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Stress concentration along interfaces of elastic-plastic thin films

Materials Science and Engineering A
Publication Date
DOI: 10.1016/0921-5093(89)90385-7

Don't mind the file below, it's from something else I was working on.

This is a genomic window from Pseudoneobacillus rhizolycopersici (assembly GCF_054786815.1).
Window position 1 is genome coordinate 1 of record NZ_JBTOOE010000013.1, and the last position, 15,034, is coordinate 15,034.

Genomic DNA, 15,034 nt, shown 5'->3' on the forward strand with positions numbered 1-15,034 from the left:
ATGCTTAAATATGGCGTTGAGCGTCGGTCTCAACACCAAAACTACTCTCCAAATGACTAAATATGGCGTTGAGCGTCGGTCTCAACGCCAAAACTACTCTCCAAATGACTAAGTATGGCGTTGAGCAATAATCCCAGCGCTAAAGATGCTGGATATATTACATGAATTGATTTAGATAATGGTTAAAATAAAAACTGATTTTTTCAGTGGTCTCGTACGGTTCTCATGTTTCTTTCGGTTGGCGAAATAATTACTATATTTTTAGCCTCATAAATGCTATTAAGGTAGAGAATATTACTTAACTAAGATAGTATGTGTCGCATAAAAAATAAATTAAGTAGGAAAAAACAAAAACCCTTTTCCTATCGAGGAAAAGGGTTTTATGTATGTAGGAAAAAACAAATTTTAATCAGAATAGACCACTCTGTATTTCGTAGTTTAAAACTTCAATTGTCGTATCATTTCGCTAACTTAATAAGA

Abstract Finite element techniques are used to calculate the stress concentrations near the free edge and along the interface of thin films which are bonded to stiff substrates. The material of the film is modeled as elastic-plastic with a linear power-law hardening stress-strain curve in simple shear. It is assumed that the film material is characterized by J 2 deformation theory, and that far from the free edges the film is in a state of uniform balanced biaxial stress which may be due to misfit strain, to thermal strain or to intrinsic stress. Emphasis is placed on the stress concentrations in films of small aspect ratio (modeling the early stages of island growth) or of large aspect ratio (modeling epitaxial or layer-by-layer growth) and on the effect of the hardening exponent on the resulting stress concentrations. It is found that stress concentrations are localized near the film-substrate interface, that films of small aspect ratio have smaller stress concentrations than films of large aspect ratio, and that plastic deformation significantly reduces the stress levels near the interface, although close to the free edge the stress levels are still higher than the far field uniform stresses.

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